Jose Filadelfo Iraheta v. Eric Holder, Jr., No. 10-3885 (6th Cir. 2012)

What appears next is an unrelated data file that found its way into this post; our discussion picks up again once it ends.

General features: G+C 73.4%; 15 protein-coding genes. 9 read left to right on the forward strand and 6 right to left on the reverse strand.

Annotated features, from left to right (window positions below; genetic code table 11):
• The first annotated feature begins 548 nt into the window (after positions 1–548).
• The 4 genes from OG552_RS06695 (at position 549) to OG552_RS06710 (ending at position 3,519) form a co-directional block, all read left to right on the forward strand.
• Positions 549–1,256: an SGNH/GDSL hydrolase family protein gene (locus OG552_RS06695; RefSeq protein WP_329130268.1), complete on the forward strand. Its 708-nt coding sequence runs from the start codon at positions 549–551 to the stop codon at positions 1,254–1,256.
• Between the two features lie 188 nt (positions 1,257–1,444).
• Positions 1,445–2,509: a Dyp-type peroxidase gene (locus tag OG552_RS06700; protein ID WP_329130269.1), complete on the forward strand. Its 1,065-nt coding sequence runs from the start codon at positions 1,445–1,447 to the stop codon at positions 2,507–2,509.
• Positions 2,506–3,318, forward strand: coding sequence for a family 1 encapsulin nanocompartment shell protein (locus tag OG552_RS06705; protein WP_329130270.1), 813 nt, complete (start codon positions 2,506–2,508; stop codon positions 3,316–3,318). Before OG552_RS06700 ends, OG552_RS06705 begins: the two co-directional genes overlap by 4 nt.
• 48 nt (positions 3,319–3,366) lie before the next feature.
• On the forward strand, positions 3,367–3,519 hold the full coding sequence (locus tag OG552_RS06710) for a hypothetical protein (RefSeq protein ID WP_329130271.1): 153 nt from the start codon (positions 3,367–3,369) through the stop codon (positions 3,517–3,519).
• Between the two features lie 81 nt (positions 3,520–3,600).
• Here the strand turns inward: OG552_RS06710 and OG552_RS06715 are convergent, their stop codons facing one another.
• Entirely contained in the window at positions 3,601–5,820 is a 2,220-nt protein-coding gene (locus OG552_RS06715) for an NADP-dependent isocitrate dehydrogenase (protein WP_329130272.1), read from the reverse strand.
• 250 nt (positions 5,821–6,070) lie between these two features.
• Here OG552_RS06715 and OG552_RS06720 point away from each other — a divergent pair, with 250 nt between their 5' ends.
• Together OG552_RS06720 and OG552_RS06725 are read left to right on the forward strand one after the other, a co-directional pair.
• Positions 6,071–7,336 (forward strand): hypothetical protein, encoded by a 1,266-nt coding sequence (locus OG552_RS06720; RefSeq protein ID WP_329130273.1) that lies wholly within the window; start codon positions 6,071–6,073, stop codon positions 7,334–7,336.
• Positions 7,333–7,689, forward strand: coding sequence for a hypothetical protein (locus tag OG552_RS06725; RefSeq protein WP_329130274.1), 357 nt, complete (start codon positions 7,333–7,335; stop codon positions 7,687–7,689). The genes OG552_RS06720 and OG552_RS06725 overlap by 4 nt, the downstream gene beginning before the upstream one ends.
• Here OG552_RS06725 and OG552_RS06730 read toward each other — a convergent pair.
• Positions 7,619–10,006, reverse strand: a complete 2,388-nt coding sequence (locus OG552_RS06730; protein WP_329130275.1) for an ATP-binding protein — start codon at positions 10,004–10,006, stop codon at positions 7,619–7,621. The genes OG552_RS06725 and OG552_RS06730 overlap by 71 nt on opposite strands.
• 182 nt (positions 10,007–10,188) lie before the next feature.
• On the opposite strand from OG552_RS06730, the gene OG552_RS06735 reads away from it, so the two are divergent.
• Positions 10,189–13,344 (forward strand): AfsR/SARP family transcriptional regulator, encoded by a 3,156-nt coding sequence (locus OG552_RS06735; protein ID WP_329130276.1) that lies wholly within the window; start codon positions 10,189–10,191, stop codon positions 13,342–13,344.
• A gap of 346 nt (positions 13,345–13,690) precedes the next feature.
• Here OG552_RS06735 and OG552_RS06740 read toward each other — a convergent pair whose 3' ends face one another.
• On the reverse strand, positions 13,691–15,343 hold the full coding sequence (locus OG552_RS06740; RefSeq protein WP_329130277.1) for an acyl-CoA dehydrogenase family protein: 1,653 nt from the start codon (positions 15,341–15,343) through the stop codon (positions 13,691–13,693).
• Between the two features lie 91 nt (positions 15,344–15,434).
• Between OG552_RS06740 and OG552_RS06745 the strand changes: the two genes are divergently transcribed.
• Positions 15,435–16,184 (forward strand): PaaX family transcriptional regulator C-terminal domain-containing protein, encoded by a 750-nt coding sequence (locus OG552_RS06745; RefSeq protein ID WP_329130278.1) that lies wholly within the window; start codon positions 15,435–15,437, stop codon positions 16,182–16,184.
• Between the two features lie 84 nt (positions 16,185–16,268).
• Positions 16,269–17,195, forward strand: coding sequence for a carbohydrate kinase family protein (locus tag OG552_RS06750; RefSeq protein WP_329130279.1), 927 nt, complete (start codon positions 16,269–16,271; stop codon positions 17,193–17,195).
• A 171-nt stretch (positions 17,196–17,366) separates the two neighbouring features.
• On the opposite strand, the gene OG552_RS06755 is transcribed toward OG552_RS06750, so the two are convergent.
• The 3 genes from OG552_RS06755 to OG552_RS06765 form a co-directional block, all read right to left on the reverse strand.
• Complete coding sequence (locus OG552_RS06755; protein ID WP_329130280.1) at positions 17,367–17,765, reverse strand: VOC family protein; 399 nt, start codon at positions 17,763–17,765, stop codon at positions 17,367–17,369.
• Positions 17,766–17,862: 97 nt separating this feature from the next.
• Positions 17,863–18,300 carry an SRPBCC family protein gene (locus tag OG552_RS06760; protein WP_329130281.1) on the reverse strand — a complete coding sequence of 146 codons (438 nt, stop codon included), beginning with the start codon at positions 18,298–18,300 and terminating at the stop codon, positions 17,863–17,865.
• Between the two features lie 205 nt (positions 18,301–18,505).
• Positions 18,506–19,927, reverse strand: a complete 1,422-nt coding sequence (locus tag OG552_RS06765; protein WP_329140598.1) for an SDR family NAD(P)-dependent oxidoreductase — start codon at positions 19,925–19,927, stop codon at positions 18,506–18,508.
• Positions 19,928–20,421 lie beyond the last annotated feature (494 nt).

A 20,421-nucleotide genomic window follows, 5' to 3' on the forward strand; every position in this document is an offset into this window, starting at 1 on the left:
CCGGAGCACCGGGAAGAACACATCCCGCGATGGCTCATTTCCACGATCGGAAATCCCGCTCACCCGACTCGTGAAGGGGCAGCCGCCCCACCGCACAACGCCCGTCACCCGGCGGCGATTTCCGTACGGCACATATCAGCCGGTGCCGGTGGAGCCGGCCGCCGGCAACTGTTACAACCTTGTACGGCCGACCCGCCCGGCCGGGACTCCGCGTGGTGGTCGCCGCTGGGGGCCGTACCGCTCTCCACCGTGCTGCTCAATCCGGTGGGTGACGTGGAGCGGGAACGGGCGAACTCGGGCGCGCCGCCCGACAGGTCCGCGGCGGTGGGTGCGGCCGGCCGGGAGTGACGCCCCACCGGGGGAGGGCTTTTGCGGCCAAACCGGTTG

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NOT RECOMMENDED FOR FULL-TEXT PUBLICATION File Name: 12a1115n.06 No. 10-3885 FILED UNITED STATES COURT OF APPEALS FOR THE SIXTH CIRCUIT DEBORAH S. HUNT, Clerk JOSE FILADELFO IRAHETA, aka Jose Filadelfo Iraheta Larreynaga Petitioner, v. ERIC H. HOLDER, JR., Attorney General, Respondent. ) ) ) ) ) ) ) ) ) ) Oct 30, 2012 ON APPEAL FROM THE BOARD OF IMMIGRATION APPEALS BEFORE: ROGERS and STRANCH, Circuit Judges, and PEARSON, District Judge.* ROGERS, Circuit Judge. Jose Filadelfo Iraheta, a citizen of Honduras, petitions for review of the denial of his application for cancellation of removal. Iraheta argues that the Government failed to promptly notify him that he may be eligible for Temporary Protected Status (TPS). Iraheta also argues that the Immigration Judge (IJ) and Board of Immigration Appeals (BIA) failed to consider or give sufficient weight to certain factors in finding that his United States citizen son would not suffer exceptional and extremely unusual hardship due to his removal. Iraheta s petition is without merit. First, while the Government did not promptly notify Iraheta that he may be eligible for TPS, this error did not prejudice Iraheta because he still applied for TPS and applying sooner would not have prevented the Government from still seeking, and even * The Honorable Benita Pearson, United States District Judge for the Northern District of Ohio, sitting by designation. No. 10-3885 Jose Filadelfo Iraheta v. Eric H. Holder, Jr. obtaining, a removal order. Second, we lack jurisdiction to review Iraheta s argument that the IJ and BIA erred in denying his cancellation of removal application. I. Iraheta entered the United States illegally in April 1993. AR at 244. A few months later, Iraheta applied for asylum with the Immigration and Naturalization Service but his application was denied. Id. at 324-28. Nevertheless, Iraheta remained in the United States for several years. Then, in April 2008, the Department of Homeland Security (DHS) initiated removal proceedings against Iraheta by issuing him a Notice to Appear before an IJ on the charge that he was present in the United States without being admitted or paroled. Id. at 358. The Government, however, did not notify Iraheta that he could apply for TPS because Honduras was designated a TPS country in 1999 due to the environmental disaster there caused by Hurricane Mitch. In October 2008, Iraheta appeared before the IJ and conceded removability but announced his intention to apply for cancellation of removal under 8 U.S.C. § 1229b. AR at 89-91. The IJ continued Iraheta s hearing but did not notify him that he may be eligible for TPS. Id. at 91-92. In June 2009, Iraheta appeared before the IJ for his merits hearing and sought cancellation of removal. AR at 98, 105-06. Iraheta argued that if he was removed from the country his 11-yearold United States citizen son would suffer hardship. Iraheta testified that, although the boy lived with his mother, Iraheta saw him once a week and provided him with some financial support. Id. at 110-11. Iraheta also testified that he provided his son with health insurance, which his son used to obtain medication for his attention deficit disorder, oppositional defiant disorder, and asthma. Id. at 111, 139-40. Iraheta then added that if he was sent back to Honduras he would not be able to find -2- No. 10-3885 Jose Filadelfo Iraheta v. Eric H. Holder, Jr. a job, may not be able to adequately treat his own health problems, and would only have limited contact with his son. Id. at 112-15. After the merits hearing, the IJ denied Iraheta s application for cancellation of removal. AR at 64-84. The IJ found that while Iraheta had been continuously present in the United States for at least ten years, had a good moral character during that period, and had not been convicted of any disqualifying offenses, he failed to establish that his removal would result in exceptional and extremely unusual hardship to his son, as required by 8 U.S.C. § 1229b(b). The IJ acknowledged that, as a result of Iraheta s removal, Iraheta s son would face some financial hardship, would have less expansive health insurance through his mother s employer, and would miss his father. Id. at 7781. But the IJ found that these difficulties [did] not rise to the level of exceptional and extremely unusual hardship, as is required to receive a grant of cancellation of removal. Id. at 83. Accordingly, the IJ denied Iraheta s cancellation of removal application and ordered that [he] be removed from the United States and returned to the country of Honduras. Id. at 84. In July 2009, Iraheta appealed the IJ s decision to the BIA. AR at 54. In his Notice of Appeal, Iraheta challenged the IJ s finding that he failed to establish the requisite hardship to his son to qualify for cancellation of removal. Id. at 55. According to Iraheta, in August 2009, while his appeal was pending before the BIA, he filed an I-821 application for TPS with the United States Citizenship and Immigration Services (USCIS) and his application remains pending.1 1 Iraheta also suggests that he may have already been granted TPS. However, the only evidence in the record to support this claim is a photocopy of ten employment authorization cards -3- No. 10-3885 Jose Filadelfo Iraheta v. Eric H. Holder, Jr. In October 2009, Iraheta filed a brief in support of his appeal before the BIA. AR at 15-23. In his brief, Iraheta argued that the IJ committed a reversible error in evaluating, and omitting some, facts from the record in reaching the conclusion that [Iraheta s] qualifying relative would not suffer the required hardship to warrant a grant of a Cancellation of Removal. Id. at 22. In June 2010, the BIA affirmed the IJ s decision. AR at 3-4. While the BIA recognized that Iraheta s removal would result in some hardship to his son, it agreed with the IJ that the level of hardship falls short of the exceptional and extremely unusual standard. Id. at 3. Accordingly, the BIA dismissed Iraheta s appeal. Id. at 4. Iraheta appealed the BIA s decision to this court. Iraheta then moved to stay his removal pending a decision on the merits. In response, the Government moved to dismiss Iraheta s appeal for lack of jurisdiction. A panel of this court denied both motions, holding that it had jurisdiction over Iraheta s appeal and could not conclude that Iraheta had a likelihood of success on appeal. After the parties filed their briefs, Iraheta renewed his motion to stay his removal. A different panel of this court granted Iraheta s motion. The panel found that the Government failed to promptly notify Iraheta that he may be eligible for TPS and, as a result, Iraheta faced the possibility of being removed to Honduras while his TPS application remained pending. Accordingly, the panel stayed Iraheta s removal pending a decision on the merits. II. issued to Iraheta from March 17, 1998 through October 8, 2009. AR at 285. Since there are many ways that an individual can obtain an employment authorization card, and Iraheta received his first card before Honduras was even designated a TPS country, Iraheta has not established that he has already been granted TPS. -4- No. 10-3885 Jose Filadelfo Iraheta v. Eric H. Holder, Jr. A. As an initial matter, it appears that Iraheta is correct that the Government failed to promptly notify him that he may be eligible for TPS. At the time the Government initiated removal proceedings against Iraheta, Honduras was designated a TPS country due to the environmental disaster there caused by Hurricane Mitch. Therefore, pursuant to the Immigration and Nationality Act (INA), the Government was required to promptly notify [Iraheta] of the temporary protected status that may be available. 8 U.S.C. § 1254a(a)(3)(B). The Government, however, concedes that it did not give Iraheta this notice. Instead, the Government moved forward with removal proceedings against Iraheta and the IJ ordered him removed without telling him that he may be eligible for TPS. The Government now states that the IJ committed a procedural error by not providing Iraheta with this notice. While Iraheta argues that this error amounts to a violation of his due process rights, the Government is correct that the error did not prejudice Iraheta. Shortly after the IJ rendered his decision, Iraheta applied for TPS and his application remains pending to this day. Thus, Iraheta has not been denied the opportunity to seek TPS. And even if Iraheta had been given proper notice, and he applied for TPS immediately after being ordered to appear before the IJ, the Government still could have moved forward with removal proceedings. This is because [n]othing in the statute or regulations governing TPS precludes the initiation of a removal proceeding while an application is pending. Erazo-Artica v. Ashcroft, 81 F. App x 161, 163 (9th Cir. 2003). Likewise, an individual s pending application for TPS does not deprive an IJ of jurisdiction over removal proceedings. Id. at 162-63. In fact, the Fifth Circuit has recognized that, even if an individual has been granted TPS, -5- No. 10-3885 Jose Filadelfo Iraheta v. Eric H. Holder, Jr. the Government can still move forward with removal proceedings and even secure a removal order; the Government just cannot execute that order until the individual s TPS expires. See AlvaradoMolina v. I.N.S., No. 00-60579, 2002 WL 432384, at *4 (5th Cir. Feb. 25, 2002). In sum, while the Government did not promptly notify Iraheta that he may be eligible for TPS, this error did not prejudice Iraheta because he still applied for TPS and applying sooner would not have prevented the Government from still seeking, and even obtaining, a removal order. Thus, Iraheta s due process claim is unavailing. B. Iraheta next argues that the IJ and BIA erred in denying his cancellation of removal application for two reasons. First, Iraheta claims that the IJ and BIA failed to consider the dangers that his son would face should he attempt to visit his father in Honduras, a designated TPS country. Second, Iraheta claims that the IJ failed to give enough weight to the possibility that he may become incapacitated or die if he does not obtain his medication in Honduras. We lack jurisdiction to review the denial of Iraheta s cancellation of removal application. The INA clearly states that no court shall have jurisdiction to review any judgment regarding the granting of relief under section . . . 1229b, the provision regarding cancellation of removal. 8 U.S.C. § 1252(a)(2)(B)(i). Indeed, our court has repeatedly recognized that the INA specifically divests jurisdiction of a court to review judgments regarding the granting of discretionary relief, including the cancellation of removal. Morales-Flores v. Holder, 328 F. App x 987, 989 (6th Cir. 2009) (quoting Santana-Albarran v. Ashcroft, 393 F.3d 699, 703 (6th Cir. 2005)). Therefore, since -6- No. 10-3885 Jose Filadelfo Iraheta v. Eric H. Holder, Jr. Iraheta simply seeks review of the denial of his application for cancellation of removal, we lack jurisdiction to review his claims. Iraheta is correct that, under the INA, this court has jurisdiction to consider constitutional claims or questions of law raised within a petition for review. Reyes v. Holder, 410 F. App x 935, 938 (6th Cir. 2011) (citing 8 U.S.C. § 1252(a)(2)(D)). But, despite Iraheta s claim to the contrary, these exceptions to the statutory preclusion of review do not apply in this case. Here, Iraheta argues that the IJ and BIA failed to consider or give sufficient weight to certain factors in finding that his son would not suffer exceptional and extremely unusual hardship due to his removal. This argument amounts to nothing more than a challenge to the agency s discretionary and fact-finding exercises. Such an objection to the agency s consideration and weighing of facts is not within our jurisdiction to review. See Reyes, 410 F. App x at 938. As we stated recently in a cancellation of removal case: we lack jurisdiction over claims that the IJ failed to consider or put insufficient emphasis on particular factors. Ettienne v. Holder, 659 F.3d 513, 518 (6th Cir. 2011). Accordingly, we do not have jurisdiction to review the denial of Iraheta s request for cancellation of removal. C. In the end, Iraheta faces a properly entered removal order. However, according to Iraheta, his TPS application remains pending before the USCIS. Although Iraheta is not entitled to relief from this court, our decision does not prevent him from seeking an administrative stay of removal pending a decision on his TPS application. Indeed, the Government acknowledges that, [s]hould immigration officers seek to remove [Iraheta] before USCIS adjudicates his application, he may seek a stay of removal from DHS. See 8 C.F.R. §§ 241.6, 1241.6. -7- No. 10-3885 Jose Filadelfo Iraheta v. Eric H. Holder, Jr. III. For the foregoing reasons, we dismiss Iraheta s petition. -8-